Race, Ethnic, and Minority Groups

  • Understand the difference between race and ethnicity
  • Define a majority group (dominant group)
  • Define a minority group (subordinate group)

While many students first entering a sociology classroom are accustomed to conflating the terms “race,” “ethnicity,” and “minority group,” these three terms have distinct meanings for sociologists.

  • race refers to superficial physical differences that a particular society considers significant.
  • ethnicity describes shared culture
  • minority groups describe groups that are subordinate, or that lack power in society regardless of skin color or country of origin.

What Is Race?

Historically, the concept of race has changed across cultures and eras, and has eventually become less connected with ancestral and familial ties, and more concerned with superficial physical characteristics. In the past, theorists have posited categories of race-based on various geographic regions, ethnicities, skin colors, and more. Their labels for racial groups have connoted regions (Mongolia and the Caucus Mountains, for instance) or skin tones (black, white, yellow, and red, for example).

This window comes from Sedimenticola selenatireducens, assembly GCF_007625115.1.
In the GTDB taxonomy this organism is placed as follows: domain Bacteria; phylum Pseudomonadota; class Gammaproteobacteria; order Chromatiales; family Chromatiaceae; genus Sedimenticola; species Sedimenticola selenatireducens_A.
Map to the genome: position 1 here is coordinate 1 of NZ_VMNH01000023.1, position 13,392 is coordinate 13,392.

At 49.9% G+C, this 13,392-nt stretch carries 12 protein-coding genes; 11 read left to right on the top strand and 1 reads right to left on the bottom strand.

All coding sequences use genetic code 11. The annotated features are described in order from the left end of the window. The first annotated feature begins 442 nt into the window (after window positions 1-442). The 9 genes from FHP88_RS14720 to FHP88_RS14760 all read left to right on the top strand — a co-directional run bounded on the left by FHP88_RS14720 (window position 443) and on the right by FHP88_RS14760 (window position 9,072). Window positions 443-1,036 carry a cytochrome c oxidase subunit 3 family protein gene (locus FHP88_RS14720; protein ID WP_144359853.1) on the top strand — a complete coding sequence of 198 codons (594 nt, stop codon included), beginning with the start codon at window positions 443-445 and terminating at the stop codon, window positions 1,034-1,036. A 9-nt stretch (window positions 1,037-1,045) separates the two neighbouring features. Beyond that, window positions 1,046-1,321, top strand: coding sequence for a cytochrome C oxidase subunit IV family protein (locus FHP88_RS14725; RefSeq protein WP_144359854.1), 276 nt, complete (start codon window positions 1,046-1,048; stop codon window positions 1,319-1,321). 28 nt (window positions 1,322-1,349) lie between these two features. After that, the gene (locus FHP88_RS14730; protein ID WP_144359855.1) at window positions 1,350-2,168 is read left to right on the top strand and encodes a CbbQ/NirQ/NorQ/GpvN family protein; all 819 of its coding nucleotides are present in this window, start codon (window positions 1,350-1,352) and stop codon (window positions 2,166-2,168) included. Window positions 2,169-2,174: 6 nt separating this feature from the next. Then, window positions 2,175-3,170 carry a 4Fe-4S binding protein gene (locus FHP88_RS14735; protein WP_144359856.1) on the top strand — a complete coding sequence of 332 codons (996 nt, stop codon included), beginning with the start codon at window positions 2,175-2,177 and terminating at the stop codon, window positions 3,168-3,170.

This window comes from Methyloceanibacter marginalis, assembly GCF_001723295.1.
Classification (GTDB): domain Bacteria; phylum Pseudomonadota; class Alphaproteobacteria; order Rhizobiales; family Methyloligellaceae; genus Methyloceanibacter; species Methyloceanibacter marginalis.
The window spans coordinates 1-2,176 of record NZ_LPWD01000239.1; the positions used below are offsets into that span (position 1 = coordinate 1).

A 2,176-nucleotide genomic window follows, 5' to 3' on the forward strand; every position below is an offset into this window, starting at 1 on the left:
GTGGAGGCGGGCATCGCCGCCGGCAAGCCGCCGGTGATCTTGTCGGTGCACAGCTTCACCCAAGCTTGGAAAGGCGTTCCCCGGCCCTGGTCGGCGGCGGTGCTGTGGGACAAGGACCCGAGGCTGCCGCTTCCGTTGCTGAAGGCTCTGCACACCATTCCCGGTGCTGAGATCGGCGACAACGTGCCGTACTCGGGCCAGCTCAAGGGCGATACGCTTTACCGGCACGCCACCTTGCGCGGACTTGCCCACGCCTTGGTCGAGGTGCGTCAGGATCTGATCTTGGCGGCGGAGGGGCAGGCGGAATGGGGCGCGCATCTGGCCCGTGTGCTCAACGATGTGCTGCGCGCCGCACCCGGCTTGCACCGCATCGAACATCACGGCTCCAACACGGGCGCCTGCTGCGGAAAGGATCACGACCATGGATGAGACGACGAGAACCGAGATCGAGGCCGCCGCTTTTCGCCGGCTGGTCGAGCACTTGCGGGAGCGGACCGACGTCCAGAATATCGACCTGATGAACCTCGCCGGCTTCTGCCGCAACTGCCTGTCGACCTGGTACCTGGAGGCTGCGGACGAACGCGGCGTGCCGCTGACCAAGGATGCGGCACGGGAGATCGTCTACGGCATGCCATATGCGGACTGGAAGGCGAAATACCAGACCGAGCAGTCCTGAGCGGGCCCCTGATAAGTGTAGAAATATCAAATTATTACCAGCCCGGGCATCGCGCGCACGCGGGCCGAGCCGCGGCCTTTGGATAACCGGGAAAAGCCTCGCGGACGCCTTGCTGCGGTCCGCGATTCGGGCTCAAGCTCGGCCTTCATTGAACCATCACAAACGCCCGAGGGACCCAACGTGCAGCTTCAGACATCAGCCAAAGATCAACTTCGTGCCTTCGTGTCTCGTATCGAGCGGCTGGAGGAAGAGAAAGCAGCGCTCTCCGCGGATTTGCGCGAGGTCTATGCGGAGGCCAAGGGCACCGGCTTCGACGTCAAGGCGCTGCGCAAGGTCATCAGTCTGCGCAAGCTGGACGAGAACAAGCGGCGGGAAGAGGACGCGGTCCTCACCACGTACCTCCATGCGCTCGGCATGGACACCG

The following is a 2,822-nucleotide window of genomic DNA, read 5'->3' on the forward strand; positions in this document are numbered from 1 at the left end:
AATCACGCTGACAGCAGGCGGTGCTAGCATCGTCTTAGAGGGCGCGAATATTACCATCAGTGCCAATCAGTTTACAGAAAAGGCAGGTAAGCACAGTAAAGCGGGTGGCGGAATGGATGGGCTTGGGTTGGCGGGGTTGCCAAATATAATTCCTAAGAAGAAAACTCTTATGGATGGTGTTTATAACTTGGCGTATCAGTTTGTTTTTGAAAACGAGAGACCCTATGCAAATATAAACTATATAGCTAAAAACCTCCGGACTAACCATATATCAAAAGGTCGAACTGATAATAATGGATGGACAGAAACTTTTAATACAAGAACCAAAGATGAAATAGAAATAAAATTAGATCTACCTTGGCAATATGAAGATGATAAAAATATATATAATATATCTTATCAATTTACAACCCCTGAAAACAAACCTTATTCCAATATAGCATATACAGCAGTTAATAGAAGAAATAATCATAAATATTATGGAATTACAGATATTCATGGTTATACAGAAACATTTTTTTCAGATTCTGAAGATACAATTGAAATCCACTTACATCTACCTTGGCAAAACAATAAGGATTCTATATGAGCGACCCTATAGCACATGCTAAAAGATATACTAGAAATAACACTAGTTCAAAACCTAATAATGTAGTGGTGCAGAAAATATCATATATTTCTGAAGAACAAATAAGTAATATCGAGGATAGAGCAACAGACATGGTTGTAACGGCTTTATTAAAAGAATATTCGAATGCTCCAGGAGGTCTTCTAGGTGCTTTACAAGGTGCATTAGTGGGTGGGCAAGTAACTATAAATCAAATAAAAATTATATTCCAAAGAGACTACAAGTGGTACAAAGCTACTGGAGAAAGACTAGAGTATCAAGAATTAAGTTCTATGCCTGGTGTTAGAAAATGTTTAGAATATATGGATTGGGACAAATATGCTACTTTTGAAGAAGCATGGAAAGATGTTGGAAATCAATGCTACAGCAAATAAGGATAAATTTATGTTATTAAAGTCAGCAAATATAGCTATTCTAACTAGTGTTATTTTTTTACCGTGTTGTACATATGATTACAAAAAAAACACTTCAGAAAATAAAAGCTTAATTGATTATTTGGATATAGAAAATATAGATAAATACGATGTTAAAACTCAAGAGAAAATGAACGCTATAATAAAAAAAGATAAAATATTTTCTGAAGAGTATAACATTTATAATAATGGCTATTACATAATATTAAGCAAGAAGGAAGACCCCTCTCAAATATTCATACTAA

• Race as a social construction: Belief that race is not a scientific fact, but a social construction.

Social science organizations including the American Association of Anthropologists, the American Sociological Association, and the American Psychological Association have all taken an official position rejecting the biological explanations of race. Over time, the typology of race that developed during early racial science has fallen into disuse, and the is a more sociological way of understanding racial categories. Research in this school of thought suggests that race is not biologically identifiable and that previous racial categories were arbitrarily assigned, based on pseudoscience, and used to justify racist practices (Omi and Winant 1994; Graves 2003).